Podcast: Making Vet Visits Fear-Free

Dr. Marty BeckerThis month’s podcast features an extra special guest. As we’re discussing “taking your pet to the vet,” who better to chat with than the creator of the groundbreaking fear-free movement, Dr. Marty Becker. Dr. Becker joins Dr. Patrick Mahaney and Laura Bennett to discuss not only the importance of seeking veterinary attention, but also the health and wellness benefits of reducing stress in pet patients. The doctors explain how some of their techniques and tricks help pets be more at ease and create a safer experience for all involved. You’ll want to listen in to learn more about what you as the pet parent can do to make veterinary care a more enjoyable experience. There’s even suggests on how to make your home a more zen-like space for your pet. They’ll discuss the benefits of some old-school practices such as house calls, and some new fear-free care techniques, making this a conversation you (and your anxious pet) won’t want to miss.

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The stable, yet rising, costs of veterinary care

The word “insurance” has become a lightning rod for all of us, the daily news fills the airwaves with talk about the runaway costs of healthcare. There is so much involved with medical billing and insurance on the human side. The McKinsey Global Institute estimated that human medical practices spend up to 27% of their revenue on the administrative costs in handling billing. Most of today’s human health insurance is managed care where the insurance companies have contracts with doctors and medical facilities and have negotiated to provide care for members at reduced costs. These providers become the plan's network and you need to go to these doctors to get the most out of the plan. How much the insurance company will pay depends on the network. Indemnity insurance, which is what pet insurance is, allows you to direct your own health care and go to the doctor or hospital of your choice. The veterinarian takes care of your pet, then you pay the veterinarian with the insurance company reimbursing you a portion of your total charges. Just to set the record straight…veterinarians do not get “kickbacks” from the insurance companies. Pet insurance just allows pet owners to pay for their pet’s care. The beauty of the indemnity model is that the veterinarian fills out only a short description of services and faxes it to the insurance company. That is it. Veterinarians do not need to pay people just to handle the insurance billing. Our practices simply could not afford to.

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Celebrating Pet Health Insurance Month 2015

Embracers Diana and ChrissyIf you’re even reading this post, you already know more about pet insurance than the average Joe. But that’s why we have an entire month dedicated to pet insurance, to take a deeper look into some of the nuances and details. We all know why it’s important, but we want you to jump on the pet insurance train with us. Because, after all, who is more passionate about pet insurance than the Embrace team? We bleed purple! Well, not really, but some of us do buy purple sunglasses (and purses, shoes, and so on) to match our Embrace purple polos.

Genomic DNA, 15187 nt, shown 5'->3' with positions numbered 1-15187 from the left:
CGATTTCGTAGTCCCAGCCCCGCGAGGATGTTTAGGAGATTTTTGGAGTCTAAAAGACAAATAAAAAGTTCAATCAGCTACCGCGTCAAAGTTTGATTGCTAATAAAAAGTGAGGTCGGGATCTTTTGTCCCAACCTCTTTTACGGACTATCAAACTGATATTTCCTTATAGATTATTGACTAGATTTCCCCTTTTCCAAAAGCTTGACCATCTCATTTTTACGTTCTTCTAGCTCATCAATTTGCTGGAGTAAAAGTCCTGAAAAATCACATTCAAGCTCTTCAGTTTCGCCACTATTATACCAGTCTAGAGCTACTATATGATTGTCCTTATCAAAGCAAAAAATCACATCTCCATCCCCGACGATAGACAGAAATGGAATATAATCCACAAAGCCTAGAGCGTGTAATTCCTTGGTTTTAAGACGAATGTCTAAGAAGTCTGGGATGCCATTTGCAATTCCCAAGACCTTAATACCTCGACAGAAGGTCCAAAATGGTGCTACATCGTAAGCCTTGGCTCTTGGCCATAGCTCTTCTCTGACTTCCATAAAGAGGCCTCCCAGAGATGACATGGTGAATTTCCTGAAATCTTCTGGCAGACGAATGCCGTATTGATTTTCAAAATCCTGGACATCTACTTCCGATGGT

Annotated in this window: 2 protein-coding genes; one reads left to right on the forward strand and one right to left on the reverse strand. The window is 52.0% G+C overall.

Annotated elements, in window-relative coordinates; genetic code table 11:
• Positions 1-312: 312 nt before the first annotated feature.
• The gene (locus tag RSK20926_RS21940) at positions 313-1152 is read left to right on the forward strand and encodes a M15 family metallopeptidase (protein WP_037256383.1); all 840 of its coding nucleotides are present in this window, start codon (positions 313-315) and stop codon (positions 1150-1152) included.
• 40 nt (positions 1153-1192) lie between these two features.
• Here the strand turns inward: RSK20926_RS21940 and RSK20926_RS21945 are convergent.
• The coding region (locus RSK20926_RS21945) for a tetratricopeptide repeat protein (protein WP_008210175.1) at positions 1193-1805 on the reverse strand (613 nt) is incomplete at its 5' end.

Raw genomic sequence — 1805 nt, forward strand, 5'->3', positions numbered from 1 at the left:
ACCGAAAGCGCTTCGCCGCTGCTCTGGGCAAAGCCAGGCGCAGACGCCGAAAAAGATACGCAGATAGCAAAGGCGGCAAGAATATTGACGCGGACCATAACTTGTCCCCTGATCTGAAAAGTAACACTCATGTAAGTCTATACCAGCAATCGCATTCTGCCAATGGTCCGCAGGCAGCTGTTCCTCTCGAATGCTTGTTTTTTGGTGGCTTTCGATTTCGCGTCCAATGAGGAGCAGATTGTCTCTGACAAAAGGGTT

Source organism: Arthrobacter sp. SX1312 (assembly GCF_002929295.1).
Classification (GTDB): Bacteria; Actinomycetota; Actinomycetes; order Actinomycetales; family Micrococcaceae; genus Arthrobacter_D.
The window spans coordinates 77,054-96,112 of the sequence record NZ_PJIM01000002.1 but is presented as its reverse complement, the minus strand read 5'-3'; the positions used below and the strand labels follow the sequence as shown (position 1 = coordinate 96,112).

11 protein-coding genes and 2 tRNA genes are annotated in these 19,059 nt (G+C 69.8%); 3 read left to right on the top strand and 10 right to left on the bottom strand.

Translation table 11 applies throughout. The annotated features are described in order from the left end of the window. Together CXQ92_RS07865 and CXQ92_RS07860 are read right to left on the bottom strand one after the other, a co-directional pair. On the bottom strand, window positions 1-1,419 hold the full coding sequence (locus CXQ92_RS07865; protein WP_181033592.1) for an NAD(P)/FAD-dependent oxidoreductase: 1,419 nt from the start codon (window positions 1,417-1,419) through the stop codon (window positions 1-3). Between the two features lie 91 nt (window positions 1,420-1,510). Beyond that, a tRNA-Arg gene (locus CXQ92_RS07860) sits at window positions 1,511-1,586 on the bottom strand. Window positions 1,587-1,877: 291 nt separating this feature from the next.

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Visits to the vet don’t have to be traumatic.

The old logic goes that each year in our pet’s lives is equal to 7 human years, and while I think that it should be estimated a bit closer to 5, there’s still a big leap in “time” between a pet’s birthdays. Think about how much can change within you physically in 5 years. And, because they inherently mask pain and symptoms, our pets may not let on that something is wrong until it is a serious matter. Dogs, and especially cats, are just tougher than us human folk and compensate for illness very well. Which is why annual exams are so important for the health of your pets.

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Going to the Vet

Dr. Riggs

Guest Blogger Dr. Rex Riggs examining Embrace Sara's dog, Henry.

When I was 19 and found my dog Lyger, I was a total newbie when it came to taking my dog to the vet. He ran the show, I had no idea what the staff was talking about, and had zero idea what to expect in his first year. Flash forward 11 years and I had two senior dogs and could have been on a frequent flyer program with my local practice. I joked, half in earnest, that I didn’t have Munchausen by proxy, but it was true, my dogs had developed into special needs pets and their care required me to step up my game and work as a team with their orthopedic specialists and physical therapists.

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